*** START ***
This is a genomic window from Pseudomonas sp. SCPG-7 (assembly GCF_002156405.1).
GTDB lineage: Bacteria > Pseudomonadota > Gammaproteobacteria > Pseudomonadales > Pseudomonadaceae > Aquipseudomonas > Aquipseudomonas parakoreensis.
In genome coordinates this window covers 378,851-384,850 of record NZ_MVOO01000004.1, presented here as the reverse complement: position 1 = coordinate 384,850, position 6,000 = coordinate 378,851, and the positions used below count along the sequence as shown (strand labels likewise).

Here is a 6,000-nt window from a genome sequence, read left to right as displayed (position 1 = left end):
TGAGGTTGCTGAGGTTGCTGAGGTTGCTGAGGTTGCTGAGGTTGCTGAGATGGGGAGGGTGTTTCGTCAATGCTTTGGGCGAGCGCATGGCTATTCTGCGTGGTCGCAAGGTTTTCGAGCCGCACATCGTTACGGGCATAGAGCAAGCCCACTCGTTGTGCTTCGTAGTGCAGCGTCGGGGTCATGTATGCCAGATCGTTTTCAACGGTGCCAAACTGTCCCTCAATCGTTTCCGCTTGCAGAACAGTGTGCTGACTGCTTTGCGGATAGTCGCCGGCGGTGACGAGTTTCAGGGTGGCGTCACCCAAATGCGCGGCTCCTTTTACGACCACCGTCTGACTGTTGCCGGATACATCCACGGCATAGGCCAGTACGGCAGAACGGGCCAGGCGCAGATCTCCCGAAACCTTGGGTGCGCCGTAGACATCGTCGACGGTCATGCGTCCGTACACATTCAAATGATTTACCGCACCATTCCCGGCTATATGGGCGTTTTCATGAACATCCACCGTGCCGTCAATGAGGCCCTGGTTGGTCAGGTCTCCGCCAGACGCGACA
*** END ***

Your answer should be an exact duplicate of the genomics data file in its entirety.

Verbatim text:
This is a genomic window from Pseudomonas sp. SCPG-7 (assembly GCF_002156405.1).
GTDB lineage: Bacteria > Pseudomonadota > Gammaproteobacteria > Pseudomonadales > Pseudomonadaceae > Aquipseudomonas > Aquipseudomonas parakoreensis.
In genome coordinates this window covers 378,851-384,850 of record NZ_MVOO01000004.1, presented here as the reverse complement: position 1 = coordinate 384,850, position 6,000 = coordinate 378,851, and the positions used below count along the sequence as shown (strand labels likewise).

Here is a 6,000-nt window from a genome sequence, read left to right as displayed (position 1 = left end):
TGAGGTTGCTGAGGTTGCTGAGGTTGCTGAGGTTGCTGAGGTTGCTGAGATGGGGAGGGTGTTTCGTCAATGCTTTGGGCGAGCGCATGGCTATTCTGCGTGGTCGCAAGGTTTTCGAGCCGCACATCGTTACGGGCATAGAGCAAGCCCACTCGTTGTGCTTCGTAGTGCAGCGTCGGGGTCATGTATGCCAGATCGTTTTCAACGGTGCCAAACTGTCCCTCAATCGTTTCCGCTTGCAGAACAGTGTGCTGACTGCTTTGCGGATAGTCGCCGGCGGTGACGAGTTTCAGGGTGGCGTCACCCAAATGCGCGGCTCCTTTTACGACCACCGTCTGACTGTTGCCGGATACATCCACGGCATAGGCCAGTACGGCAGAACGGGCCAGGCGCAGATCTCCCGAAACCTTGGGTGCGCCGTAGACATCGTCGACGGTCATGCGTCCGTACACATTCAAATGATTTACCGCACCATTCCCGGCTATATGGGCGTTTTCATGAACATCCACCGTGCCGTCAATGAGGCCCTGGTTGGTCAGGTCTCCGCCAGACGCGACA